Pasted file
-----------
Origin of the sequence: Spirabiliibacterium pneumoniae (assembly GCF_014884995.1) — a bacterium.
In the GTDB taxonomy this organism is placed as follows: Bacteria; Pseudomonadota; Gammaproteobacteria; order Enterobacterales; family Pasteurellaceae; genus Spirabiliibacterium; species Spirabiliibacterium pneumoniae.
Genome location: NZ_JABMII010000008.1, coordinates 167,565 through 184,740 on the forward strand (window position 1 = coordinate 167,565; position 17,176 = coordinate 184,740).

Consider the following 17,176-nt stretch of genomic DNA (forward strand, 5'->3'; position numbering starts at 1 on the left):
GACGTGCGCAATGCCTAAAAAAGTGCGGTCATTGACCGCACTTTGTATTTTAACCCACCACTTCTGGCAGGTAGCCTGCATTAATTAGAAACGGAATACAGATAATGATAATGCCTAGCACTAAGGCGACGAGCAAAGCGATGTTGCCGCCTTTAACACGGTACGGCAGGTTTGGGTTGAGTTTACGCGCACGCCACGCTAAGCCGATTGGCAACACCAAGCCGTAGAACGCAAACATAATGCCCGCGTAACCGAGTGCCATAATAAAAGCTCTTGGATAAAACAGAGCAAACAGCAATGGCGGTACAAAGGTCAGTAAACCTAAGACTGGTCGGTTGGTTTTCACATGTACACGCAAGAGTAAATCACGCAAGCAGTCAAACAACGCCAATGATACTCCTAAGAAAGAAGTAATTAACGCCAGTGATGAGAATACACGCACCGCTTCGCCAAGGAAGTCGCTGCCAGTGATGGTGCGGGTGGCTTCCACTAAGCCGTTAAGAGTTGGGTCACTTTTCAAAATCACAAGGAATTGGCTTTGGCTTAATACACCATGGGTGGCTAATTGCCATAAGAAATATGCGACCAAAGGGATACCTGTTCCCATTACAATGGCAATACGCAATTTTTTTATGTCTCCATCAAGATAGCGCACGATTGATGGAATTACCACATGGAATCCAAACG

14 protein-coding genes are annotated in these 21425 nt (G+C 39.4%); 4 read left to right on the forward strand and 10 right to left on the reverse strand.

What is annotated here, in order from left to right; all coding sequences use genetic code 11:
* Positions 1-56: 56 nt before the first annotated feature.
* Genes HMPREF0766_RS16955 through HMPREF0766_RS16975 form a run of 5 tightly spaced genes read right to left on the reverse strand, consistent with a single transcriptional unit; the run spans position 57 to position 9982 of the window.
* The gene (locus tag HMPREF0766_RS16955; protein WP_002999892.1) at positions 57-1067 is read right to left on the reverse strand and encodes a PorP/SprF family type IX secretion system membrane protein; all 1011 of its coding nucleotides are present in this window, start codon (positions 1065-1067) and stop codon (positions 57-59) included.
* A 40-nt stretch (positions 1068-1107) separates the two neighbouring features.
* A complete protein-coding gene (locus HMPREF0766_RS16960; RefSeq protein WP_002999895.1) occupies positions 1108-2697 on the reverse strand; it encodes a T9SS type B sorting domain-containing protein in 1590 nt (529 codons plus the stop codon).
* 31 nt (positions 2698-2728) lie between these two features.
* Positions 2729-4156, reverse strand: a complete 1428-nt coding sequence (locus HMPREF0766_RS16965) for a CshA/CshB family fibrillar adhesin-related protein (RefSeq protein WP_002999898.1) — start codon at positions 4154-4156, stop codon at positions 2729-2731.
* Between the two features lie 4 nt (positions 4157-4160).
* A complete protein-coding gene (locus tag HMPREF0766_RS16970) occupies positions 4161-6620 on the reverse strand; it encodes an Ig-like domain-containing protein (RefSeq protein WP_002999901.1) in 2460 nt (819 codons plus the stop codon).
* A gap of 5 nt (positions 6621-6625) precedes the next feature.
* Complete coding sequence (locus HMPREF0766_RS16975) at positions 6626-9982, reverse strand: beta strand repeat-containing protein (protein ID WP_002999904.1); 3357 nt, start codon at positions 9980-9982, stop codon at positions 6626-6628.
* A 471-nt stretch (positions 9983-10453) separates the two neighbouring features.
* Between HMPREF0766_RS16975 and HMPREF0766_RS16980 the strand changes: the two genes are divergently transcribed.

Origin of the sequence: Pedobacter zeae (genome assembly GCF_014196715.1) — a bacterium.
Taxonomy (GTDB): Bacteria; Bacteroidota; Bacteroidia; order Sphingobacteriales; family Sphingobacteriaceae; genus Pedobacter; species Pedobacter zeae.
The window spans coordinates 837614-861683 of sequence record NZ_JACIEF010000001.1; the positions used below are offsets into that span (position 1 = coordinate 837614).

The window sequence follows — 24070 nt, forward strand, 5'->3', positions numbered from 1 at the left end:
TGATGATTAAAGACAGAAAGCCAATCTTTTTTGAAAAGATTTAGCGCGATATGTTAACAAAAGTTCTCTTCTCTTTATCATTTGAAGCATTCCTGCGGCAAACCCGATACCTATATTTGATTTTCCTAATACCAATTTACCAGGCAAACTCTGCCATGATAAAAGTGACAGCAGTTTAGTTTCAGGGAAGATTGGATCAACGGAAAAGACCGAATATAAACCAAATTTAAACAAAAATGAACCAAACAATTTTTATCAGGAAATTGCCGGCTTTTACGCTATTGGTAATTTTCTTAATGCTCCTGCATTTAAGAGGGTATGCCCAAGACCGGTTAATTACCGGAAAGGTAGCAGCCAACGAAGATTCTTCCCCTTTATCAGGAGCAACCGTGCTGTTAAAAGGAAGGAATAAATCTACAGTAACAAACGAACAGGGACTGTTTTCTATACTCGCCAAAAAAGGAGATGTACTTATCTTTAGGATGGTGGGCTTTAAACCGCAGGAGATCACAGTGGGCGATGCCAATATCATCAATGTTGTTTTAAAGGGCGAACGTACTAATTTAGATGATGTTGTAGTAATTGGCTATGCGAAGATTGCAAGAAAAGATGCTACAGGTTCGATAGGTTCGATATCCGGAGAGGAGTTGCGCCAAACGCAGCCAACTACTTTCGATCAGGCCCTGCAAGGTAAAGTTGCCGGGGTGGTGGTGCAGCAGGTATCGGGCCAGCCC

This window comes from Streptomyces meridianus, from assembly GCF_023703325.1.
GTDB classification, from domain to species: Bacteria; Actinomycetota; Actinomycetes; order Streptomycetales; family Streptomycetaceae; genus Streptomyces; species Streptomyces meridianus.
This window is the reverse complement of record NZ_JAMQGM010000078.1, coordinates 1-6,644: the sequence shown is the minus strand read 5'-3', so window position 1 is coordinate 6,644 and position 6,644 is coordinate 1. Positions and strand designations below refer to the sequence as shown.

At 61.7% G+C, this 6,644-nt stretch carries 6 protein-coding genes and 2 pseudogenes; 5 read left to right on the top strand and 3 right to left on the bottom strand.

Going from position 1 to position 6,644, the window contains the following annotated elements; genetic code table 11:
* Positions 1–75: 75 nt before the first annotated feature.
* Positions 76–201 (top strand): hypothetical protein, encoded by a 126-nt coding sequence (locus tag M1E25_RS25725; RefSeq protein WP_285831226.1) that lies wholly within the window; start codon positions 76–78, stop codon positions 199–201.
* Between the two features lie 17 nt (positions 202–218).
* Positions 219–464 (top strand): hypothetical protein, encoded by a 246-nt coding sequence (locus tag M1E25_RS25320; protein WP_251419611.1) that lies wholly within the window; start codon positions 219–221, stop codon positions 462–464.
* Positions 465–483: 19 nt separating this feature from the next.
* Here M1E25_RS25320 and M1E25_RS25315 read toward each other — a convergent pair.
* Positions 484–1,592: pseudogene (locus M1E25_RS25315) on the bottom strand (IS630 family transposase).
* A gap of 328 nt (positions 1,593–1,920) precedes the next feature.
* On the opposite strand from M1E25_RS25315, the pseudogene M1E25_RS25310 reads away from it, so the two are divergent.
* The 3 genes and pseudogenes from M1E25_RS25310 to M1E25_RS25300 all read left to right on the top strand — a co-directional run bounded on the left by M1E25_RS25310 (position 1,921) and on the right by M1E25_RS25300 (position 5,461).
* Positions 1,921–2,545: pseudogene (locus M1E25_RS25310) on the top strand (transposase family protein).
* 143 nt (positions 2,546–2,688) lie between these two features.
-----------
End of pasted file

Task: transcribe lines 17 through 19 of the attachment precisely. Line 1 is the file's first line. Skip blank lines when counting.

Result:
* A gap of 5 nt (positions 6621-6625) precedes the next feature.
* Complete coding sequence (locus HMPREF0766_RS16975) at positions 6626-9982, reverse strand: beta strand repeat-containing protein (protein ID WP_002999904.1); 3357 nt, start codon at positions 9980-9982, stop codon at positions 6626-6628.
* A 471-nt stretch (positions 9983-10453) separates the two neighbouring features.